Make 2017 Yours by Keeping to Your Resolutions
After the dreadful 2016, 2017 has arrived. In 2016, we saw Trump take victory over Clinton, we saw the British exit from the European Union decided through a referendum. We saw numerous terrorist attacks in 2016, most notably in Brussels, Istanbul and Berlin. In Turkey, a failed coup took place, giving Erdogan a carte blanche to cleanse the three pillars of government from critics. Numerous musicians, actors and comedians died, concluding in the family tragedy which first took Carrie Fisher, and her mother Debbie Reynolds the day after. Furthermore, 2016 was again the hottest year on global average meaning that we are fast approaching a critical point of no return. No, 2016 wasn’t pretty. All the more reason to let it behind and look forward to 2017. There’s a problem though: 2017 doesn’t look like it will break any trends. In a few weeks, Trump will officially be president of the United States. Article 40 will most likely be triggered by Theresa May, fulfilling her duty towards Brexit. And, if you’re Dutch like me, 2017 will see important parliamentary elections which, at the time of writing, might give victory to right-wing populist and xenophobe Geert Wilders.
No, things look absolutely gloom for 2017. That is why I recommend that you, now more than ever, try to improve yourself in order to find joyousness. You will most likely not find happiness in 2017 unless you create it yourself. Self-improvement will cause happiness. With the world on the brink of disaster, it is important that we help each other in whatever way we can.
Each year, people write New Year’s resolutions. Some statistics on them:
- 25% of the resolutions will be broken within the first week of the year.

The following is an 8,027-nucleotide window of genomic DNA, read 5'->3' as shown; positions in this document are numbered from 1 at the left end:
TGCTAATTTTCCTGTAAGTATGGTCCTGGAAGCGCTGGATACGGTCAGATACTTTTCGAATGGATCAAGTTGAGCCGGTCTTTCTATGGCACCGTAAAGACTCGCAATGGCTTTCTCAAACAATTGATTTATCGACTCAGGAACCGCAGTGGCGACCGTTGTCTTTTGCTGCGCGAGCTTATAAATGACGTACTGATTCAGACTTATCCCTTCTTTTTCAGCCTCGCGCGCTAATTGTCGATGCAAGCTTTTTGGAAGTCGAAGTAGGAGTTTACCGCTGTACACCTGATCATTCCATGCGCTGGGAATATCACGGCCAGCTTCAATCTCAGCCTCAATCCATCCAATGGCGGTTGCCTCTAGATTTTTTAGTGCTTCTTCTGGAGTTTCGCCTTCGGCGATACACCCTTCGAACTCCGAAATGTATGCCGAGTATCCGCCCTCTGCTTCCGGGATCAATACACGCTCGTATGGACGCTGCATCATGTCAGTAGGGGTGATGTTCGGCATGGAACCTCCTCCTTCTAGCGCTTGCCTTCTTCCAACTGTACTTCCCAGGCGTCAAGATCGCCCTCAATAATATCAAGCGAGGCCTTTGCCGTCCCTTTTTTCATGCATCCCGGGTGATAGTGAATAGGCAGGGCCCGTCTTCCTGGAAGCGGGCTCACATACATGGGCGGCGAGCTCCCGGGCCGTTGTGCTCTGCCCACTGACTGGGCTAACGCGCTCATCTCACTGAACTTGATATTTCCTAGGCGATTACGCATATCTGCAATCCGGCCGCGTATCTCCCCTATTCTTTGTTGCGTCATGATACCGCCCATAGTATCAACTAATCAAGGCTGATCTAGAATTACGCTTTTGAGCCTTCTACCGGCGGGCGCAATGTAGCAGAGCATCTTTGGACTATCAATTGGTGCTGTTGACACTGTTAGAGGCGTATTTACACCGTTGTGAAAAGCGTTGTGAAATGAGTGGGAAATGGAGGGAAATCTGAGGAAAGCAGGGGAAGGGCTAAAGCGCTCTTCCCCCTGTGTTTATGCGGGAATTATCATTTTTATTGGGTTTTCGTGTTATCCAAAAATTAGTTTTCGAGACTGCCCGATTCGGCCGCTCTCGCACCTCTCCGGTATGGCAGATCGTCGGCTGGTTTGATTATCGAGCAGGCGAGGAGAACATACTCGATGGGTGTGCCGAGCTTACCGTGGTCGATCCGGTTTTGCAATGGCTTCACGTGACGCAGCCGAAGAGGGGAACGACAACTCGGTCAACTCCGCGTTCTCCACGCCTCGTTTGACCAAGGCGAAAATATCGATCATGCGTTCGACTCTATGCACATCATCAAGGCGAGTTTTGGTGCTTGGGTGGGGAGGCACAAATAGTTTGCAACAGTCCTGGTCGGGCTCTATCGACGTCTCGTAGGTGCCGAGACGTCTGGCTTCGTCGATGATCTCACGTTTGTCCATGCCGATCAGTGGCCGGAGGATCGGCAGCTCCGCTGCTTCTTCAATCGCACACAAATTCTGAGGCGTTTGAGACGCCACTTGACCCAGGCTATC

- 46% of resolutions make it to six months.
- 39% of young professionals keep at least one resolution for the year.
- 14% of people over the age of fifty kan keep their resolution.
Those are some poor statistics, and it might deter you from even trying to begin with. Your resolve might be wavering as we speak. However, have no fear. I’m going to help you.
Why Most Fail
Most resolutions are too unrealistic. Trying to go to the gym three times a week, for instance, is near impossible. If you fall ill, you might miss an entire week of working out. You might forgive yourself because you were sick, but your subconscious already prepares itself in order to deal with the next setback to your resolution. Soon, when you went only once or twice, your mind will find an excuse such as ‘being too busy’. If this trend continues, you will go less and less, and will (in most cases) eventually give up entirely. Having a resolution which says “go to the gym at least once a week” will therefore be better than “go to the gym three times a week”.
Your goals must be realistic, but you also have to be strict with yourself. Peer pressure helps, for some. Tell your goal to someone close to you, and you will feel like you let them down by not following up with your resolution. This is especially good if you find no quarrel with letting yourself down, but have trouble letting down others (like me).
It also helps when your goal is visible – by which I mean: written down or printed out and hung up somewhere were you can easily see it. Confronting yourself with your resolutions is a good way to keep them. In order to do that, I have created a template you can download and print to make this part easier. Said document can be seen below, you can download the .pdf by clicking the downwards arrow:
As you can see, there are three resolutions on each page, with two differing types. One is weekly, the other is monthly – in order to keep your resolutions attainable. If you want to start reading more, finishing a book a week might be too much for most; hence the monthly resolution as well. There are multiple configurations, so you can pick the one (or two) page which fits best with your resolution and print that one out.
I base this on exactly nothing, but I think three resolutions hits the sweet spot. Try keeping at least two of them, and track your progress. You might even want to set milestones (I put them at 25%, 50% and 75% of the year) you can treat yo’self for making it that far.
If you can’t think of a third resolution, I’ve got you covered. HERE is a link with the 50 most unoriginal, often-used and clichéd resolutions. Now, go and make 2017 yours. And, in order to keep up with my second tip; here are my resolutions for 2017;